The HEI requires survey participants to document not only that they have equal visitation policies, but also that they make these policies readily accessible to patients in at least two of the following ways:
Posted on facility website:
In materials given to patients at admitting/registration:
In materials available for take-away in patient waiting areas:
Posted in patient waiting area(s):
To receive credit in the HEI, a facility must:
Upload at least one example of how the policy is communicated to staff. This example must be an internal example, not a public document. It cannot be the same as the example of how the policy is communicated to patients.
The HEI requires facilities to share their LGBTQ+ inclusive Visitation Non-Discrimination Policy with its employees in at least one of the following ways:
Posted on facility intranet site:
Posted in employee work area(s):
In materials routinely given to employees at orientation:
Reviewed in in-person employee training:
Reviewed in online employee training:
The HEI requires inpatient healthcare organizations to implement and document a visitation policy that explicitly guarantees equal visitation to LGBTQ+ patients and their visitors. The following are three different approaches that a healthcare facility can take to ensuring equal visitation.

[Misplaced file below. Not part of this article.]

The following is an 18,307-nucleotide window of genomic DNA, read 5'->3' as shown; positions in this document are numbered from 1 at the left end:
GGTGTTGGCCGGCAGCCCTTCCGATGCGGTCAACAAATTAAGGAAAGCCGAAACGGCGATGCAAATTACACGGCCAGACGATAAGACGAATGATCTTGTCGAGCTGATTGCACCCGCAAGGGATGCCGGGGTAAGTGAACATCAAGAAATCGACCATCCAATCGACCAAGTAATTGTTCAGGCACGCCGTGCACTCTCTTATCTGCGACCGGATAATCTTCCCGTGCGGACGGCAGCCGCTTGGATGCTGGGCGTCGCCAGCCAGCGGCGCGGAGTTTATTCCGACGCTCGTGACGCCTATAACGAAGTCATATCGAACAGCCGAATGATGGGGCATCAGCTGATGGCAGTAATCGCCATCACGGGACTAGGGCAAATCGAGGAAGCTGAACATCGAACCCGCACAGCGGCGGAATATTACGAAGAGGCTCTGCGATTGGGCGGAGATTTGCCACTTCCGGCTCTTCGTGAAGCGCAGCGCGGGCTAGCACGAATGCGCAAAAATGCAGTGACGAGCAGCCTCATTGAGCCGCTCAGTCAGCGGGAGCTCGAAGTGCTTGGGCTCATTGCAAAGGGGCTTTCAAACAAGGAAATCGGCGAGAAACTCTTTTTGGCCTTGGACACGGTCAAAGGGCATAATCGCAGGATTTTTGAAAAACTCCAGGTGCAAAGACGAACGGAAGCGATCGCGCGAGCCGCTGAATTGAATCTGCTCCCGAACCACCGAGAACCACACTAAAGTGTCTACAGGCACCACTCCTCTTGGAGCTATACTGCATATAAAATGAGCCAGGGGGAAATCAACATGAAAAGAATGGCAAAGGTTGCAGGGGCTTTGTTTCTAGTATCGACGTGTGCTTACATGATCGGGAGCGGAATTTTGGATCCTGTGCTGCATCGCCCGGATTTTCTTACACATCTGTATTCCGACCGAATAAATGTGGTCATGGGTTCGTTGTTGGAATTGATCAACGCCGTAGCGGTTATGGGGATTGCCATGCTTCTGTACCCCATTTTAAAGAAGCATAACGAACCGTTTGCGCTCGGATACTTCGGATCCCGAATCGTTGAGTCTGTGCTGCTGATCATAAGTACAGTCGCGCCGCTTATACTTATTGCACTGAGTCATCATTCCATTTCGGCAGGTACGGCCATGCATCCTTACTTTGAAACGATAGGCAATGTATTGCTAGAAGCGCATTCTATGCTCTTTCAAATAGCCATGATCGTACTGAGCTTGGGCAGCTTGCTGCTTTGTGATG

Within Policy Statement
Patients may receive visits from visitors of their choice. Patients also have the right to withdraw or deny consent to visitation at any time. Patients who lack capacity may receive visits from family, friends and other individuals, consistent with the non-discrimination provisions of this paragraph.
Healthcare organizations can ensure equal treatment of LGBTQ+ patients and their families by adopting an explicitly inclusive definition of “family.” The following definition of “family,” which is being used by healthcare organizations nationwide, incorporates expert advice from hospital administrators, legal counsel, and health professionals:
This definition of "family" establishes a usefully broad concept of family. The specific enumeration of family members provides guidance to staff and prevents biased interpretations of “family.” It should also be noted that the term “domestic partners” in this definition encompasses not only domestic partnerships but also all legally recognized same-sex relationships, including civil unions and reciprocal beneficiary arrangements.